UK & World News
New 'Snooping' Law 'Needed To Keep UK Safe'
MI5 and the police will be able to read people's emails and listen to people's mobile phone conversations under emergency laws, David Cameron has said.
The Prime Minister said the measures were needed to "maintain powers to help keep us safe from those who would harm UK citizens", which was essential given the threat from unrest in Syria and Iraq.
The laws will mean internet firms and other companies will be required to store data on "who contacted whom and when" for 12 months.
And he said security services would be able to listen to phone calls or read emails, although they would need to request a warrant, which would have to be signed off by a secretary of state, to do so.
Announcing the move alongside Nick Clegg, who had been staunchly against a previously suggested "snooper's charter", he conceded the measures would only be temporary and the public would be given access to details of warrants requested for the first time.
Under plans detailed in the Data Retention and Investigation Powers Bill:
:: Firms will have to retain phone and email detail for 12 months.
:: The number of public bodies allowed to request phone and email details will be limited - Royal Mail, pensions bodies and charities no longer given access.
:: Councils will be banned from asking for information directly from internet and phone providers.
:: A senior diplomat will oversee how information requests can be shared with other countries.
:: There will be an annual transparency report on the warrants issued and why.
:: There will be a review of the Regulation of Investigatory Powers Act, which allows councils to snoop on people.
:: All powers are only temporary and will stop at the end of 2016.
Mr Cameron said the emergency legislation, which is expected to go in front of the Commons on Tuesday, was necessary because the European Court of Justice ruled an EU directive on holding data interfered with the right to respect for private life.
He said some companies had threatened to stop co-operating because they were unsure of the law and many were poised to start deleting data that could be vital to the security services.
When asked if the measures were simply "state-sponsored phone and email hacking", Mr Cameron said the public should be more worried if the Government did not introduce the new legislation.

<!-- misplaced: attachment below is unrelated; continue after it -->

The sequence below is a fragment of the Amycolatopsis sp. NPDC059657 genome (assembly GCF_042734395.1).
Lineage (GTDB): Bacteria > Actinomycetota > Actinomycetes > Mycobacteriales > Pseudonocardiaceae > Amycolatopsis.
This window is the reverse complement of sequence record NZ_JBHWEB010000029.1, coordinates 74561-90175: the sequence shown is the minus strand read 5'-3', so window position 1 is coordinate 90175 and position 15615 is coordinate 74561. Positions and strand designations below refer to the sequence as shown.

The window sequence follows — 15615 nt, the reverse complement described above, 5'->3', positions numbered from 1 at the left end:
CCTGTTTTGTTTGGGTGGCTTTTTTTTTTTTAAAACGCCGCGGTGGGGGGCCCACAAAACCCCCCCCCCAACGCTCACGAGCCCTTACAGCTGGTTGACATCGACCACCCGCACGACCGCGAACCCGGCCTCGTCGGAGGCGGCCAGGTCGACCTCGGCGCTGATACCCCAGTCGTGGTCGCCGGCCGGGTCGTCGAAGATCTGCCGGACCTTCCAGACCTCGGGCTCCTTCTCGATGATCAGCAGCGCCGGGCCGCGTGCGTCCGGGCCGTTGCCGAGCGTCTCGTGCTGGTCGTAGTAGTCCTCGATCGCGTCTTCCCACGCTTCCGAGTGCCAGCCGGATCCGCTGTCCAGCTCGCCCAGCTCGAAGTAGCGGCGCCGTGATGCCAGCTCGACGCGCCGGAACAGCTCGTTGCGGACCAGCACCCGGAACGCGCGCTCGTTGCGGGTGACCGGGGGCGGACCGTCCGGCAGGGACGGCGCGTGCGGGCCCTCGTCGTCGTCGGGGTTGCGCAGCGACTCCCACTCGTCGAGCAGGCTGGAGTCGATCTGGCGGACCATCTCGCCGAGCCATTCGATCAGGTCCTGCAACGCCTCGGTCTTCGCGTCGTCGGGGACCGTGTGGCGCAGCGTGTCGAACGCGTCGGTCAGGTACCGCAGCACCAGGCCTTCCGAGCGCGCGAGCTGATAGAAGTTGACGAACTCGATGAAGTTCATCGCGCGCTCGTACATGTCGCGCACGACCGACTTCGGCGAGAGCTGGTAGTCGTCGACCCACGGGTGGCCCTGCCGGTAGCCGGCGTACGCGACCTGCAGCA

The Prime Minister said:"I am simply not prepared to be a prime minister who has to address the people after a terrorist incident and explain that I could have done more to prevent it."
And he stressed the powers, which have the backing of Labour, were the same as had been operating under the EU directive until it had been struck out, and which had helped to prevent terror plots.
He said: "It is the first duty of government to protect our national security and to act quickly when that security is compromised. As events in Iraq and Syria demonstrate, now is not the time to be scaling back on our ability to keep our people safe.
"The ability to access information about communications and intercept the communications of dangerous individuals is essential to fight the threat from criminals and terrorists targeting the UK."
The Government has said that Britons radicalised fighting alongside jihadists from terror group ISIS in Syria and Iraq present the biggest threat to the UK.
Mr Clegg said that "liberty and security had to go hand-in-hand" and stressed the measures were temporary and a greater debate on the powers the Government had in a "post Snowden era" was essential.
Britain's top cop Sir Bernard Hogan-Howe said: "At some levels it geniunely helps us save lives, for example if we have kidnaps it's a vital thing that we need, it's also important in homicide investigations.
"If we lose it - and there's some danger that we are already losing it - then we will all be less safe."
Emma Carr, acting director of privacy campaign group Big Brother Watch, said: "It is a basic principle of a free society that you don't monitor people who are not under suspicion.